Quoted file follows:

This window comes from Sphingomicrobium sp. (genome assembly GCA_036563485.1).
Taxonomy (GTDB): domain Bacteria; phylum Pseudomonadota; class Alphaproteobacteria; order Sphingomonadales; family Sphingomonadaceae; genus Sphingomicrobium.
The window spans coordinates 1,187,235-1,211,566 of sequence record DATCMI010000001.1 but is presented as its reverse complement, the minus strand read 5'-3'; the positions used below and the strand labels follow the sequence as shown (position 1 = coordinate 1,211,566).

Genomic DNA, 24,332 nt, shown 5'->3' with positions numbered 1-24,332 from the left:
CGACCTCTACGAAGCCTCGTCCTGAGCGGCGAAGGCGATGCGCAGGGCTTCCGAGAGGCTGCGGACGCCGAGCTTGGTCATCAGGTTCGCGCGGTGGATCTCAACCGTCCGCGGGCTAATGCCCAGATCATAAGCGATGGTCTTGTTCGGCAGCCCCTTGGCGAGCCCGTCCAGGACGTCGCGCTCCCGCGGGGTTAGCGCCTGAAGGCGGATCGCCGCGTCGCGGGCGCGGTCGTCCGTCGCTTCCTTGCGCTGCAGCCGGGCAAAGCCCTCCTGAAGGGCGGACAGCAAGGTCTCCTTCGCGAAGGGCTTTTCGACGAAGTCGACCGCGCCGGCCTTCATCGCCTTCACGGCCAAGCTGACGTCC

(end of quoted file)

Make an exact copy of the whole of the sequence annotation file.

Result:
This window comes from Sphingomicrobium sp. (genome assembly GCA_036563485.1).
Taxonomy (GTDB): domain Bacteria; phylum Pseudomonadota; class Alphaproteobacteria; order Sphingomonadales; family Sphingomonadaceae; genus Sphingomicrobium.
The window spans coordinates 1,187,235-1,211,566 of sequence record DATCMI010000001.1 but is presented as its reverse complement, the minus strand read 5'-3'; the positions used below and the strand labels follow the sequence as shown (position 1 = coordinate 1,211,566).

Genomic DNA, 24,332 nt, shown 5'->3' with positions numbered 1-24,332 from the left:
CGACCTCTACGAAGCCTCGTCCTGAGCGGCGAAGGCGATGCGCAGGGCTTCCGAGAGGCTGCGGACGCCGAGCTTGGTCATCAGGTTCGCGCGGTGGATCTCAACCGTCCGCGGGCTAATGCCCAGATCATAAGCGATGGTCTTGTTCGGCAGCCCCTTGGCGAGCCCGTCCAGGACGTCGCGCTCCCGCGGGGTTAGCGCCTGAAGGCGGATCGCCGCGTCGCGGGCGCGGTCGTCCGTCGCTTCCTTGCGCTGCAGCCGGGCAAAGCCCTCCTGAAGGGCGGACAGCAAGGTCTCCTTCGCGAAGGGCTTTTCGACGAAGTCGACCGCGCCGGCCTTCATCGCCTTCACGGCCAAGCTGACGTCC